There is a sea change occurring in United States mobility in recognition of multimodal transit as it relates to walkability and resultant effects on urban forms. Cities and states are in many instances directing future development toward multimodal transit stations, called Transit Oriented Development in the United States, which includes a mix of land uses supporting walkable urbanism.
In less urbanised locations, the economics of these developments are frequently not supported by traditional private sector finance capabilities, as in the case of commuter train stations where expensive structured parking must be erected on public property to free land for development. However, public sentiment towards walkable Transit Oriented Development v is positive and civic leaders find social benefits in providing funds to bridge private sector fiscal gaps.
In the case of urban core sites, however, the economics change drastically.
Planning and development professionals are investigating the effects of walkability on economics, as highlighted in a report released last week by the George Washington School of Business, Foot Traffic Ahead (Leinberger and Lynch 2014). The authors posit that walkable urbanism is an economic driver, although their argument may be delivered in reverse: they note that approximately half of new construction since 2009 (post-recession) is reinvestment located in the top 1% of urban areas that already possessed at least 1.4 million square feet of office and/or 340,000 square feet of retail, plus have a WalkScore of at least 70 on a scale of 100. Almost all of these include (or are planned to include) rail, bus rapid transit, or streetcars, which are regaining popularity in the United States. From an investment point of view this makes sense, as proven locations supported by public investment may entail less risk.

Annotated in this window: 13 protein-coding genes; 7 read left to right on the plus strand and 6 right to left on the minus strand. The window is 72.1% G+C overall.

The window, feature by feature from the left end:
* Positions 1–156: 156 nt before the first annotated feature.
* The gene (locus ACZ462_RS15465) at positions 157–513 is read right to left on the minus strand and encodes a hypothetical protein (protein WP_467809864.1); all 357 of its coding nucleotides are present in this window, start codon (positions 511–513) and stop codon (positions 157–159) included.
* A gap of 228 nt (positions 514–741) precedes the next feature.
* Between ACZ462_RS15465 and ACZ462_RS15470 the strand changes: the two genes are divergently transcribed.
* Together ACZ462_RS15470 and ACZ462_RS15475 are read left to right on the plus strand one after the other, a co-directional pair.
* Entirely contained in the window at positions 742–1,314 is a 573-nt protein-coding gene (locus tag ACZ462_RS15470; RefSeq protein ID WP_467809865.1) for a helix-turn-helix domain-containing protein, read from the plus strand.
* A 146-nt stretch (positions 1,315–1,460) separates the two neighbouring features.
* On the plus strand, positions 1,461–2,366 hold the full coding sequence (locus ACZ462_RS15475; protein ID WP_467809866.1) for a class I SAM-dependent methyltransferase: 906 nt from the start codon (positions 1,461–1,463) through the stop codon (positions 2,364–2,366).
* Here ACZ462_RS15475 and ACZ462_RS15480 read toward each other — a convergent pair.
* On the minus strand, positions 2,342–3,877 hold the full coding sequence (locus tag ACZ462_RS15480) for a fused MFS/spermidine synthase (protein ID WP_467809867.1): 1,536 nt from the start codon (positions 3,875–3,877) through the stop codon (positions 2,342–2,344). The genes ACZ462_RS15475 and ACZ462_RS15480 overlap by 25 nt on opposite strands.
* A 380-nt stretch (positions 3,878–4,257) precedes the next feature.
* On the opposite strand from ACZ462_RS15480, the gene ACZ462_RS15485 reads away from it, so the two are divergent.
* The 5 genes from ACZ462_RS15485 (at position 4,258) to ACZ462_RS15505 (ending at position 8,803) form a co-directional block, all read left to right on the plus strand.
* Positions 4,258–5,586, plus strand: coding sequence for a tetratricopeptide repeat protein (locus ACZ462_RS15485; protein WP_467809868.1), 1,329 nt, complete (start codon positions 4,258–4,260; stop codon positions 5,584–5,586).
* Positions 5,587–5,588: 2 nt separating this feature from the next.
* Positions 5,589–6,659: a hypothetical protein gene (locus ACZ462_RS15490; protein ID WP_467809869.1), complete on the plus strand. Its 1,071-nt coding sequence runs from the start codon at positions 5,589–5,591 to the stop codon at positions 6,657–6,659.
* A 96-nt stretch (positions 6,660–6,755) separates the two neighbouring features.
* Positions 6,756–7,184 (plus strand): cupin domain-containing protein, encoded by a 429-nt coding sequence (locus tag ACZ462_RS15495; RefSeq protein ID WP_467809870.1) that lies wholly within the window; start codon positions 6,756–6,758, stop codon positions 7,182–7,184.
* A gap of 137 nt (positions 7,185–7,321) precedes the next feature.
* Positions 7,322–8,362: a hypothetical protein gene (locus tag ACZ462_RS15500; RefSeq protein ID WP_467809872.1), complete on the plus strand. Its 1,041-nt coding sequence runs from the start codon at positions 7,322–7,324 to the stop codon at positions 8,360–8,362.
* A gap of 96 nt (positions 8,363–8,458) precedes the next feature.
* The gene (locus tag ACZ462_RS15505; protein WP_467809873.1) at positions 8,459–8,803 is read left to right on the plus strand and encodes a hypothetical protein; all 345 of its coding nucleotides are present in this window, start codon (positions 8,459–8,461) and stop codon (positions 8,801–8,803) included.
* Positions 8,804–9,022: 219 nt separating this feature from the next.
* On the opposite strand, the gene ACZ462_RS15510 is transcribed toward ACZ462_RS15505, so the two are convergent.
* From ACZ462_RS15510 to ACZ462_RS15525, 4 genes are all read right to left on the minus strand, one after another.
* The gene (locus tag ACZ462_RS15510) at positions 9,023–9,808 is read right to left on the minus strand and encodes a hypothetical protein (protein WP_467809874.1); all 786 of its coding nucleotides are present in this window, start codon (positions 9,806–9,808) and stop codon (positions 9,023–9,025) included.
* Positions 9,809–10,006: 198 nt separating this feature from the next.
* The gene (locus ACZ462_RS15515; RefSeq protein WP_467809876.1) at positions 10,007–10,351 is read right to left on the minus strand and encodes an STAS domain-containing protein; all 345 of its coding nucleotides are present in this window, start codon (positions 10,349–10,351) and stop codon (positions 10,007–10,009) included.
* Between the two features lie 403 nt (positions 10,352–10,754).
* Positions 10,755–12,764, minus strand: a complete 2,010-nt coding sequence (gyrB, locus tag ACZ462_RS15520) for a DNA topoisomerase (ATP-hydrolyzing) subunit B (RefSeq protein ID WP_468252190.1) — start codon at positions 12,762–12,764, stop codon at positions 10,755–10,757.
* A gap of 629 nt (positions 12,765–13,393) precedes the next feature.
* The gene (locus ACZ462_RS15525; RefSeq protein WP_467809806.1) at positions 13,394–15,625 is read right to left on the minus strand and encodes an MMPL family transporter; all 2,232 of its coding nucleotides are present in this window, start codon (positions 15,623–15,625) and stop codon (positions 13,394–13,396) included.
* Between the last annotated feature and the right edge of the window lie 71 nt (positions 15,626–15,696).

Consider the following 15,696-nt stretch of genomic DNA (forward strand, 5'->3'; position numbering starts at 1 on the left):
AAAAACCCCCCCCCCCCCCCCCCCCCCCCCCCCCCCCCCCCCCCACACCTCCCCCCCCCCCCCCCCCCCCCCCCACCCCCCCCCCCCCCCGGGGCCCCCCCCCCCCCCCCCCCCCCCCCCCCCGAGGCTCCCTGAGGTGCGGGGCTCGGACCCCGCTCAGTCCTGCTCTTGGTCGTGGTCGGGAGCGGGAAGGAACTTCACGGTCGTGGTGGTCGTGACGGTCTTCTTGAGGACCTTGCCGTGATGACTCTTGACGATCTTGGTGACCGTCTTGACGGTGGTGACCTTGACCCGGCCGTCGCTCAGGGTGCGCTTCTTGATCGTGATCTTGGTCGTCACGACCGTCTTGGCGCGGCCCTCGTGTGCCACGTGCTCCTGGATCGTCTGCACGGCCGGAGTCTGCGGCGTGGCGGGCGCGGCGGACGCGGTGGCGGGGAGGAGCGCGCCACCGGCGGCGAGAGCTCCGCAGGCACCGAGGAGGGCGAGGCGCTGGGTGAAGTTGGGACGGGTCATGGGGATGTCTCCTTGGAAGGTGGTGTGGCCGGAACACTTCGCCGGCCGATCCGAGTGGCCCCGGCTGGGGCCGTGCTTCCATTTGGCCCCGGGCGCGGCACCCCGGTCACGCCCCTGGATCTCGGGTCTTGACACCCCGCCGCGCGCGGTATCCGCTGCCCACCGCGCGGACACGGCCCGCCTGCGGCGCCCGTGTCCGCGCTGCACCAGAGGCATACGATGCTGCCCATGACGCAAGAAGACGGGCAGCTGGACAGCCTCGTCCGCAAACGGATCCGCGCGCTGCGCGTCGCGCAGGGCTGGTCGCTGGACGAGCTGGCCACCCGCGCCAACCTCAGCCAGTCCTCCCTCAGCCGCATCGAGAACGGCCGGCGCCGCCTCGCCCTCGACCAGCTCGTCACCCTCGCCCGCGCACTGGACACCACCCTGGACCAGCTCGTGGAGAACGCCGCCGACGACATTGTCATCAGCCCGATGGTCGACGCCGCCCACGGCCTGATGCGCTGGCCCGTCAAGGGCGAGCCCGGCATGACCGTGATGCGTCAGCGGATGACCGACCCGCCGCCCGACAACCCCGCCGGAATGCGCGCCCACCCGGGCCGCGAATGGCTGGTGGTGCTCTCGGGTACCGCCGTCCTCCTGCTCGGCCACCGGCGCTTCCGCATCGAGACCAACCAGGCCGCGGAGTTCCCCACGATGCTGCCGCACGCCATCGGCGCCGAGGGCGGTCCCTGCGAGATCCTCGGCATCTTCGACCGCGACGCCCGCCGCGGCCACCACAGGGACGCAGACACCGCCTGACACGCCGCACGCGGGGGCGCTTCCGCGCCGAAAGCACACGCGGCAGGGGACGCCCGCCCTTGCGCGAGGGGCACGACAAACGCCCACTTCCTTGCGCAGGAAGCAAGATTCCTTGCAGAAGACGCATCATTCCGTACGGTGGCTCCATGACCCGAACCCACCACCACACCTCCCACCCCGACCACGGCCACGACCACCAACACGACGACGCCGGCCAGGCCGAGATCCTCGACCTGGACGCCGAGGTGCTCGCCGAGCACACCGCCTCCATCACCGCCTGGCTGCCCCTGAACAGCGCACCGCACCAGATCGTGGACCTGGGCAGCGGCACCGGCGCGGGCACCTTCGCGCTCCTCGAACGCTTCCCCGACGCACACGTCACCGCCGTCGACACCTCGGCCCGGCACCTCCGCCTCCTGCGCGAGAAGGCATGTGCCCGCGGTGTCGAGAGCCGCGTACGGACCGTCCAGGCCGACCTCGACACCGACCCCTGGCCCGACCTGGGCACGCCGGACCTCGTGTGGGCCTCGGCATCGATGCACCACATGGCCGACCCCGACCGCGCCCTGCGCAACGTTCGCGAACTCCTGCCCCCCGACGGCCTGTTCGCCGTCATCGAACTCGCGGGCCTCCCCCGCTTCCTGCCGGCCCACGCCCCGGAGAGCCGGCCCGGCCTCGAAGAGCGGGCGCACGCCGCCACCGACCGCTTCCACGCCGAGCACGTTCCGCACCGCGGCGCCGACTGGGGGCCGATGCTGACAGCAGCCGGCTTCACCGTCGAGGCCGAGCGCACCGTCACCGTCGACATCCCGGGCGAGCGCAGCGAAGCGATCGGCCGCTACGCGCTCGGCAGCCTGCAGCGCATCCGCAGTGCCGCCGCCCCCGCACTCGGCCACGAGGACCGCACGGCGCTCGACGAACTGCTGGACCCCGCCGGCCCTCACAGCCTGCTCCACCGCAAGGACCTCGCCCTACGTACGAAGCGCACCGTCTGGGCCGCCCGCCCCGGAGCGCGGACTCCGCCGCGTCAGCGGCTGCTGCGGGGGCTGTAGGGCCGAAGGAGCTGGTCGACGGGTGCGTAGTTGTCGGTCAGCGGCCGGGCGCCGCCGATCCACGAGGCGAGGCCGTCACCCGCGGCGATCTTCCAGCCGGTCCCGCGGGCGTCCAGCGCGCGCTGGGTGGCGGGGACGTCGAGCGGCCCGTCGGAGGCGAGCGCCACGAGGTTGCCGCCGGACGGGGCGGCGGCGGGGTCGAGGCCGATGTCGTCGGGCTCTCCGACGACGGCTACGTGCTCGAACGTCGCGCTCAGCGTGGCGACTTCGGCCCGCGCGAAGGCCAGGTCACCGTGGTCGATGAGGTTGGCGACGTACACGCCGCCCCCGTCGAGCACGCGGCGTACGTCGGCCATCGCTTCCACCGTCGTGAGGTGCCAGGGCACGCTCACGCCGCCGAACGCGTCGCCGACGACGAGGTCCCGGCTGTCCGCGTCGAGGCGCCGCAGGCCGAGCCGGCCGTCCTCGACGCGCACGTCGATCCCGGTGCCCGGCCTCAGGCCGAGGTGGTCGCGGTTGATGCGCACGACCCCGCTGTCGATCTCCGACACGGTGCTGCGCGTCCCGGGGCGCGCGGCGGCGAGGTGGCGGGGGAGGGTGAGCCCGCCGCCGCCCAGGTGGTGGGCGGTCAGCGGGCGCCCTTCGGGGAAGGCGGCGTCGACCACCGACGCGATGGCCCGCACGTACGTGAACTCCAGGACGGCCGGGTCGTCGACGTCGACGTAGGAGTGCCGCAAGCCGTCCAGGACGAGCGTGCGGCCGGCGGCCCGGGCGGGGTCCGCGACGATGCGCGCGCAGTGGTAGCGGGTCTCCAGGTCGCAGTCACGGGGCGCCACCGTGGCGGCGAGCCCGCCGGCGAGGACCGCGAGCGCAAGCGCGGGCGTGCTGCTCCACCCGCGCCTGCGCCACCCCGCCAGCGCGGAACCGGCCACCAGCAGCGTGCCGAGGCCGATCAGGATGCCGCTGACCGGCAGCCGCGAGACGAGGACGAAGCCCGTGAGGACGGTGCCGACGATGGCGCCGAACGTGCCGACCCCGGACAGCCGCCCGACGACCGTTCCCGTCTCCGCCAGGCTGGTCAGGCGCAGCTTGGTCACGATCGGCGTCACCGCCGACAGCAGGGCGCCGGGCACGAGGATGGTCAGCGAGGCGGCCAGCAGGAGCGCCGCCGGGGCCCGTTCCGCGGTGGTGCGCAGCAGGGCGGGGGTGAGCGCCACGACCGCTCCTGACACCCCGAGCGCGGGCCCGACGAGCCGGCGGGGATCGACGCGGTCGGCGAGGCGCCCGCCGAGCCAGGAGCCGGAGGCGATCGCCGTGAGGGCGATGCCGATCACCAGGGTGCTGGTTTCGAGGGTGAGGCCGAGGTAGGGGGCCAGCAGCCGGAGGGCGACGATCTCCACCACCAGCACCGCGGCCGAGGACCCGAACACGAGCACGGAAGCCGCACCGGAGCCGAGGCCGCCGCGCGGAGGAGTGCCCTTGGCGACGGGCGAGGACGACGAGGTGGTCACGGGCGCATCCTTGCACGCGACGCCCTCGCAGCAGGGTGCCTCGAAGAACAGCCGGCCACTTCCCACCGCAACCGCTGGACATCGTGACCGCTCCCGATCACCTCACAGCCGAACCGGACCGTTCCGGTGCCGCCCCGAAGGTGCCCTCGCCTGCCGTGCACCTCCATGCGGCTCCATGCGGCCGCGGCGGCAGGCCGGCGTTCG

Among other findings, the study affirms the positive correlation between walkability, education and income attainment without acknowledging a source of this relationship. The study also finds that urban walkability is related to higher rent premiums. This is reversed compared to the experience in suburban and commuter locations, where land values do not support dense development. However, this dichotomy may simply describe urban form as dictated by the economics of bid-rents curves in a polycentric city and imbalanced job markets, which are necessarily deeper in urban areas.
The report additionally ignores the drive of the investor class, who during the recession chased sinking returns to dense urban centers where demographics favored projects large enough to support the vast amounts of capital sitting idle. The investment concentrated in top tier urban cores until supply has recently become imbalanced with demand, slowing investment in recent months. This will result in fewer future developments in cities like San Francisco, New York and Washington DC.
So, while walkable urbanism has recently been brought to the forefront in the United States, it may ultimately be more related to civic experience, design and quality than to economics.
Leinberger, C. B., and Lynch, P., (2014) Foot Traffic Ahead George Washington School of Business
Tim Phillips is a graduate of the MSc in Sustainable Urban Development (2011) and is the Director of Land Acquisition for The Bozzuto Group, a residential and mixed-use developer in Washington, DC.